Prevention by employers is the best tool to eliminate sexual harassment in the workplace.
It has been almost fifty years since Cornell Scholars publicly introduced the term “sexual harassment,” addressing the widespread problem of negative workplace interaction from employers against women at that time. Claims to push back against the negative behavior became legal under Title VII of the Civil Rights Act, as workplace discrimination, and more recently in the 2020 Supreme Court of the United States ruling in favor of gay, lesbian, and transgender employee rights from discrimination based on sex. Concerns should be discussed with Scottsdale sexual harassment lawyers if an employee feels they have experienced sexual harassment.
Employees have rights to file claims when workplace sexual harassment causes them harms. When a sexual harassment victim files a claim with the EEOC, they sign a statement asserting that their workplace violated federal workplace discrimination laws. It’s a charge requesting the EEOC take remedial action. This action is the first step toward formal litigation and consultation with an Arizona sexual harassment attorney is beneficial as this point.
The law addresses sexual harassment in the form of unwelcome sexual advances, requests for sexual favors and other verbal, or physical conduct of a sexual nature through:
- Quid Pro Quo. Authoritative figures/bosses in the workplace demand, or require sexual acts for preferential treatment, or to avoid punitive action – employment decisions made because an individual has submitted to, or rejected the negative behaviors.
- Hostile Work Environment. A boss, or employer does not remedy a work environment where sexually inappropriate behavior is present, negatively affecting work performance and creating intimidating, hostile and abusive work environments.
Experienced lawyers guide legal actions when the work-related incident is one of a civil nature that can be more easily remedied then that of a criminal nature as sexual assault, where unwanted sexual contact using force, coercion, or incapacitation occurs is a criminal offense.
Identify sexual harassment
- Uninvited physical contact.
- Sexual assault.
- Displaying sexually explicit media, or objects.
- Intimidation through rude remarks that are gender-related.
- Offering promotions, special treatment, or limiting advancement and threatening termination based on requests and submission of sexual favors.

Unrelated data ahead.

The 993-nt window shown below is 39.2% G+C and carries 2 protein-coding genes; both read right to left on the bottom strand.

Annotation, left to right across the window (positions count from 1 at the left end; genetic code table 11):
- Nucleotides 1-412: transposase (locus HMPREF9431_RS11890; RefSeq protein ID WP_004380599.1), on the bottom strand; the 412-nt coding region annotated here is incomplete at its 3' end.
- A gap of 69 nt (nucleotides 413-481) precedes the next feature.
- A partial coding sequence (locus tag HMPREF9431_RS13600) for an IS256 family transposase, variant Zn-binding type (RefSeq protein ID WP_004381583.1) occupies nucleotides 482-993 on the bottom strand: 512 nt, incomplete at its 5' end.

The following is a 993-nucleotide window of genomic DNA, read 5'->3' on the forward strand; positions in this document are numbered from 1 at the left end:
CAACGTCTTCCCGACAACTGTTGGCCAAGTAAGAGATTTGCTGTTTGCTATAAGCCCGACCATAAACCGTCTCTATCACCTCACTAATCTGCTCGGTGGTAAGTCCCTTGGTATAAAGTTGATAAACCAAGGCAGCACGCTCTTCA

- Understated flirting, or sexually suggestive conversation.
Victims should inform the harasser that their conduct is unwelcome and insist that it stops void of danger. They should use any employer complaint mechanism, or grievance system available, including complaining to the Equal Employment Opportunity Commission (EEOC). Positive settlement awards may be the result of strong cases presented by experienced sexual harassment lawyers.
Employees in Arizona are also protected against workplace discrimination through the Arizona Civil Rights Act. Employers are prohibited against discriminating against employees and job applicants on the basis of race, color, national origin, religion, gender, age, disability, veteran status, family medical leave, and pregnancy (ARS 41-1463). Employers are also prohibited from retaliating against employees engaged in protected activities, including filing EEOC complaints, participating in an investigation, or participating in a discrimination lawsuit.
Prevention by employers is the best tool to eliminate sexual harassment in the workplace, through clear communication to employees that sexual harassment will not be tolerated, keeping in mind that leadership and workplace culture have a positive impact on the reduction of sexual harassment. Victims of sexual harassment have legal options and seeking legal counsel is the first thing a victim should do after reporting the abuse through the proper channels at their place of employment.